Imminent resolution for BAT copyright dispute with Tank

Design group and publisher Tank expects not to have to pulp one of its cigarette packstyle books, following ‘amicable’ negotiations with British American Tobacco.

Design group and publisher Tank expects not to have to pulp one of its cigarette packstyle books, following ‘amicable’ negotiations with British American Tobacco.

The publisher and the global tobacco company have been in talks for six weeks, after BAT wrote to Tank claiming that the cover of Tank’s abridged version of Ernest Hemingway’s The Snows of Kilimanjaro and The Undefeated (see picture, right) too closely resembles the box design of cigarette brand Lucky Strike.

Both companies say they expect a resolution to the dispute in the next few days. According to Tank, BAT asked for all books to be recalled and delivered to BAT’s London office, where the tobacco manufacturer said it would arrange for them to be pulped. ‘BAT came down on us hard. We were very shocked,’ says Tank’s Julie-anne Edwards.

‘After ten years you think you have a feel for copyright issues, but not in this case.’ A BAT spokesman says, ‘We would always approach anyone using one of our brands, or a design that closely resembled them, without our permission – regardless of who they are. We’ve got a policy at British American Tobacco to try to resolve all disputes amicably, if the circumstances are right, and talks with Tank are ongoing.’

The book at the centre of the dispute is part of a series of abridged novels packaged in cigarette pack style cartons called Take Your Breath Away, which Tank published last summer to coincide with the smoking ban.

‘We are paying homage to the classic piece of design that is the flip-top cigarette carton,’ says Edwards. ‘We wanted an American-looking design for the Hemingway book, and referenced packets with circular designs on them in general.’ Tank denies that it was parodying Lucky Strike.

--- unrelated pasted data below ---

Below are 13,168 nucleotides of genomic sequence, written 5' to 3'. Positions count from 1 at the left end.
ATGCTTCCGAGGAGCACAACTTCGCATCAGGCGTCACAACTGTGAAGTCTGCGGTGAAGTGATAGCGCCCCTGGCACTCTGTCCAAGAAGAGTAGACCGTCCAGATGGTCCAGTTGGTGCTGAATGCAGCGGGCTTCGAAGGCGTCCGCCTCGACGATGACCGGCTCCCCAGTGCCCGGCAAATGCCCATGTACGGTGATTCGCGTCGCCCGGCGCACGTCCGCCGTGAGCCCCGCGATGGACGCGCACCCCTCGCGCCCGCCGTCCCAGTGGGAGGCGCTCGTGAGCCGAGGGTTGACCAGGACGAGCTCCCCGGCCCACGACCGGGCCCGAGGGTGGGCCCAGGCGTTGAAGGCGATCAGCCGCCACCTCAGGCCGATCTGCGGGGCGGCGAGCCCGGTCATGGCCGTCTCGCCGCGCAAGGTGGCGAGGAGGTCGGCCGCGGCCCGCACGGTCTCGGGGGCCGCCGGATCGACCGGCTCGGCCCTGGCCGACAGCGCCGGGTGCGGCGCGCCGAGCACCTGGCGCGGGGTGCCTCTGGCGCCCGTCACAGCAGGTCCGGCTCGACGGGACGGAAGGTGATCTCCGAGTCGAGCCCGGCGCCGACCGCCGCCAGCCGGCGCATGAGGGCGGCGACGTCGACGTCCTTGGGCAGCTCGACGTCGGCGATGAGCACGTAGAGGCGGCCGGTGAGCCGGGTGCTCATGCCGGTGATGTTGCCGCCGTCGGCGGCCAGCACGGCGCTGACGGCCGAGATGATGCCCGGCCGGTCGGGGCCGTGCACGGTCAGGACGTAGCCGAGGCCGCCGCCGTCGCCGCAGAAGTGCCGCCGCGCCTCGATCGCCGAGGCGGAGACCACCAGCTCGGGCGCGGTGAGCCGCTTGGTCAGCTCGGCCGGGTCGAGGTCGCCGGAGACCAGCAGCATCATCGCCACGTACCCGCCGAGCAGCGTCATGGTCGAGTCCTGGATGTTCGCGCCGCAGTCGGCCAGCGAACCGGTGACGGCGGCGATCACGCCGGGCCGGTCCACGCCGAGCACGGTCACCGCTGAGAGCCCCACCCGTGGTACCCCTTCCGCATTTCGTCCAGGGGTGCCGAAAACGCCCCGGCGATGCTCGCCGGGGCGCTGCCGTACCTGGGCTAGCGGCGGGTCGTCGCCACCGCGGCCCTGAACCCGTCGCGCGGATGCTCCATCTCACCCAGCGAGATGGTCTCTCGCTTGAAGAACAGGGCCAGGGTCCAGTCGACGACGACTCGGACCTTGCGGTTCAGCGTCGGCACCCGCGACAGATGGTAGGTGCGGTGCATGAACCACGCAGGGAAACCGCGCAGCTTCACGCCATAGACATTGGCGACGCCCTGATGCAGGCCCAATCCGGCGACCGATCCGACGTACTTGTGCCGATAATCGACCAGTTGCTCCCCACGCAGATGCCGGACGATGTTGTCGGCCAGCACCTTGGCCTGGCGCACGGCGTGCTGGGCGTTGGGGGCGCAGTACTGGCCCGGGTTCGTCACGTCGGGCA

However, if it had published the book next year instead of last, Tank’s right to parody might have been enshrined in law. The Government is currently consulting on a recommen dation that could protect those intending to ‘parody, pastiche or caricature’ the ideas of other companies.

Anti Copying in Design chief executive Dids Macdonald warns that since this copyright issue is still under consultation, any law might end up protecting the ideas of those wishing not to be parodied. Macdonald advises designers who want to pastiche a design to approach the originator. ‘As a small consultancy, the last thing you want is to be on the wrong end of a court case with a huge multinational,’ she says.

‘Luckily, BAT seems to be taking a sensible approach, realising that there is nothing to be gained by heavy litigation.’


• Acid is calling on designers to engage in the Government’s copyright consul tation process, which closes in April
• To read the copyright consultation paper, visit consult-copyrightexceptions.htm, and e-mail your response to

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